Breastfeeding options for PMTCT

Exclusive breastfeeding is defined as feeding only breastmilk to the infant for the first six months of its life (the mother's milk is the sole source of nourishment). Exclusive breastfeeding is NOT recommended for HIV-infected women. However, the alternatives, using formula or animal milk, are not always a viable option and in such cases breastfeeding should be used. Exclusive breastfeeding should be avoided if the following criteria, established by the WHO and called the AFASS criteria, can be met:

  • Acceptable: replacement feeding for breast milk should be acceptable by the family and others who are close to the family.
  • Feasible: the mother has access to clean and safe water for cleaning utensils such as feeding bottles and teats.
  • Affordable: the family has to be able to buy formula milk or animal milk.
  • Sustainable: the mother is able to prepare feeds for the child as frequently as recommended.
  • Safe: the formula milk should be safe for the health of the infant.

Figure 27.3 illustrates the AFASS decision pathway used to determine how an HIV-infected mother should feed her baby.

The AFASS criteria used to determine if a mother should use replacement milk to feed her baby, or use exclusive breastfeeding.

Figure 27.3 AFASS criteria used to determine if a mother should use replacement milk to feed her baby, or use exclusive breastfeeding. (WHO recommendations)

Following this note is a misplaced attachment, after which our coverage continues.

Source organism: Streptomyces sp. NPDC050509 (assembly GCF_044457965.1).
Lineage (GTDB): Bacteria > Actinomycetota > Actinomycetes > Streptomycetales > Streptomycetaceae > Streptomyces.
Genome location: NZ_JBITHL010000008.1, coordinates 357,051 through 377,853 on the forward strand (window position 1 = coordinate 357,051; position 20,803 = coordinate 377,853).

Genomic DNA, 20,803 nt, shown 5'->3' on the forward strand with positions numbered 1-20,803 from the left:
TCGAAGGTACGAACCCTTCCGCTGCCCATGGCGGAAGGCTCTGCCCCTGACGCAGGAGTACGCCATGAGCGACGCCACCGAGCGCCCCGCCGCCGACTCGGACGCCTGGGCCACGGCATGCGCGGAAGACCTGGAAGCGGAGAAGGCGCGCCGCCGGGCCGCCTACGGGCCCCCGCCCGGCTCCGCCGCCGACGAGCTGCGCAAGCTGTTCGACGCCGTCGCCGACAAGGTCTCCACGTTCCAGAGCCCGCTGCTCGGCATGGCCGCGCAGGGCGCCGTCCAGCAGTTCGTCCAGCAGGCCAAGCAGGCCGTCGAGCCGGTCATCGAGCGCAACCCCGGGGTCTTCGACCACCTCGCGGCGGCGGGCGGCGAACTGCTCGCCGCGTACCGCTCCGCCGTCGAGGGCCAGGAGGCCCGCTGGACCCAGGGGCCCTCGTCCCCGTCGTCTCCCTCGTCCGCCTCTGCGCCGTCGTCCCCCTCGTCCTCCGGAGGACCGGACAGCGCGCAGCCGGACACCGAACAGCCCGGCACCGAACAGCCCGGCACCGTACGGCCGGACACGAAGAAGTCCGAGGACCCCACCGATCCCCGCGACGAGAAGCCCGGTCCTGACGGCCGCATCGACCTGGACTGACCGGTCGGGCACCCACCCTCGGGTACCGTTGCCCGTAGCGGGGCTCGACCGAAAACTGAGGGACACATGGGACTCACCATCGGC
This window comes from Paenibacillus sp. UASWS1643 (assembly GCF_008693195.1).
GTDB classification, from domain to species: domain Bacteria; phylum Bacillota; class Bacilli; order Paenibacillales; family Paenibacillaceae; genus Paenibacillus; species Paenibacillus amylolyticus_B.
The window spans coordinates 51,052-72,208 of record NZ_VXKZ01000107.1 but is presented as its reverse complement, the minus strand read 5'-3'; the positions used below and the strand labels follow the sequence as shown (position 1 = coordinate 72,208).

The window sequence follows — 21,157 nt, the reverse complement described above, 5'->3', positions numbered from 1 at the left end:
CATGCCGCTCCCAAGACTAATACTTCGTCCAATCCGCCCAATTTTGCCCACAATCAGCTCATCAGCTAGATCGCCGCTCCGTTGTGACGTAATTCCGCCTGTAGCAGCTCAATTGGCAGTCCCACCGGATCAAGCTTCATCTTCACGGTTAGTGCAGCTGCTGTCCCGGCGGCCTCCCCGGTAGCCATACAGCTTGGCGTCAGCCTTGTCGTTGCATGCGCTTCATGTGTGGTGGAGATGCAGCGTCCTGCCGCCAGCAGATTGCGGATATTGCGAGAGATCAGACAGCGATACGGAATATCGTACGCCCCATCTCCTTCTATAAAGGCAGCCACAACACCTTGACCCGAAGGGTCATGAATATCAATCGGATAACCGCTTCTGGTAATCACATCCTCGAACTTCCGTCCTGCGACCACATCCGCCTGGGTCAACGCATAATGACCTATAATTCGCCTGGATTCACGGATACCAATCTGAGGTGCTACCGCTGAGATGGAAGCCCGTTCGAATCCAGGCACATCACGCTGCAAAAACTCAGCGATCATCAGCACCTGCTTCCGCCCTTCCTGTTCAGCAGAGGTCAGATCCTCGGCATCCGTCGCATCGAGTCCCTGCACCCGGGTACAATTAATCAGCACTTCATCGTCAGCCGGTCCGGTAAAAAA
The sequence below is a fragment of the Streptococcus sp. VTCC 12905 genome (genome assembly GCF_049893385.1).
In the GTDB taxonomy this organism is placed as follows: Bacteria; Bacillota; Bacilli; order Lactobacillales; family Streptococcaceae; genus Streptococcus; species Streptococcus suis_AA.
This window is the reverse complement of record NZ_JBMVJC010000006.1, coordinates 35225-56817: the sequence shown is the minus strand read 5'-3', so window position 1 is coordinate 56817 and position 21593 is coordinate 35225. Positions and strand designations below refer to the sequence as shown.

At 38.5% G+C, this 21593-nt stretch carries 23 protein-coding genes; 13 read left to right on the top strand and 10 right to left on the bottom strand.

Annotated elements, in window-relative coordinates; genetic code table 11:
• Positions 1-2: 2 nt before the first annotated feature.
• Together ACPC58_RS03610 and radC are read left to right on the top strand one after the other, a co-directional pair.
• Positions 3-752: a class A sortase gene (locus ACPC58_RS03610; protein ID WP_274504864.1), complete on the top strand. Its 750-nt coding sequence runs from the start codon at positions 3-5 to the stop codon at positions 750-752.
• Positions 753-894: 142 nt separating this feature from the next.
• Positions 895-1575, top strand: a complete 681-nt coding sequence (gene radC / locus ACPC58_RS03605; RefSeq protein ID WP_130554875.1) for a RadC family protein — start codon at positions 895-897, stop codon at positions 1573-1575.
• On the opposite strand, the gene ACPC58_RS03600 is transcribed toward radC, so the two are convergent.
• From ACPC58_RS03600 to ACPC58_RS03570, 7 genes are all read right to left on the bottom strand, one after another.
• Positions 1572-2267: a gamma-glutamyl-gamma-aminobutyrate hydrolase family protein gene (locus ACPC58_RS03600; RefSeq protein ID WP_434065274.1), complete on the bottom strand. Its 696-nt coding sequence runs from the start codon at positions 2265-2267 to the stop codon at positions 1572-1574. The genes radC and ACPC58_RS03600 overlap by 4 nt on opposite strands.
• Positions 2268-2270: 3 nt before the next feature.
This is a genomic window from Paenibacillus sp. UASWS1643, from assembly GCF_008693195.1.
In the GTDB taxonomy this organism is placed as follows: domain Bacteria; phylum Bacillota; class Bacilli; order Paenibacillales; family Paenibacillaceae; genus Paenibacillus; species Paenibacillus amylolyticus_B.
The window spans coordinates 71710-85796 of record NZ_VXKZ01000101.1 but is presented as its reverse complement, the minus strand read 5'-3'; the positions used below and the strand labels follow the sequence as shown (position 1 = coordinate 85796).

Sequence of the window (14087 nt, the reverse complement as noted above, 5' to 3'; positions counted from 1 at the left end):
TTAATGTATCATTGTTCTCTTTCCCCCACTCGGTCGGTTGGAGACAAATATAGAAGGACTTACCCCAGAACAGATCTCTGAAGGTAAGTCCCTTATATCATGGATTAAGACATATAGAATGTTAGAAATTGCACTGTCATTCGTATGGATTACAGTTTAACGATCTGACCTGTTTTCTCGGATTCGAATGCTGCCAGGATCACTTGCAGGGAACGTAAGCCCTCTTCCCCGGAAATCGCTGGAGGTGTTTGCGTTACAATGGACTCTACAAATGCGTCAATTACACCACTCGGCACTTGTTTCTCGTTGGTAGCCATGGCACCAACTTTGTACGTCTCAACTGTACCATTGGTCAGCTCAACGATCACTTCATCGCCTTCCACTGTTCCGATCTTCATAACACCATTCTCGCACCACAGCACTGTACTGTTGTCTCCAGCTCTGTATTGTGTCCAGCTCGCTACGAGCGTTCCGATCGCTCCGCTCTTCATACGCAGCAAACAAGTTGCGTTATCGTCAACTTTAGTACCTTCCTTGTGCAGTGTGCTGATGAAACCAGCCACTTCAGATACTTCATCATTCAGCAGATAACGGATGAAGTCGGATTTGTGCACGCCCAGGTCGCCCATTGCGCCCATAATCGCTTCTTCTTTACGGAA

An HIV-infected mother is feeding her baby using a bottle.

Figure 27.4 An HIV-infected mother is feeding her baby with replacement formula milk using a bottle. She is able to meet the AFASS criteria and has chosen this option to feed her child; by doing so, she has reduced further the risk of her child being infected with HIV. (Illustration: courtesy of Jude Melling)

When replacement feeding fulfils AFASS criteria, avoidance of all breastfeeding by HIV-infected women is recommended (Figure 27.4). At six months, if replacement feeding is still not acceptable, feasible, affordable, sustainable and safe, continuation of breastfeeding with additional complementary foods is recommended, while the mother and baby continue to be regularly assessed. All breastfeeding should stop once a nutritionally adequate and safe diet without breastmilk can be provided.

Last modified: Thursday, 17 July 2014, 4:05 PM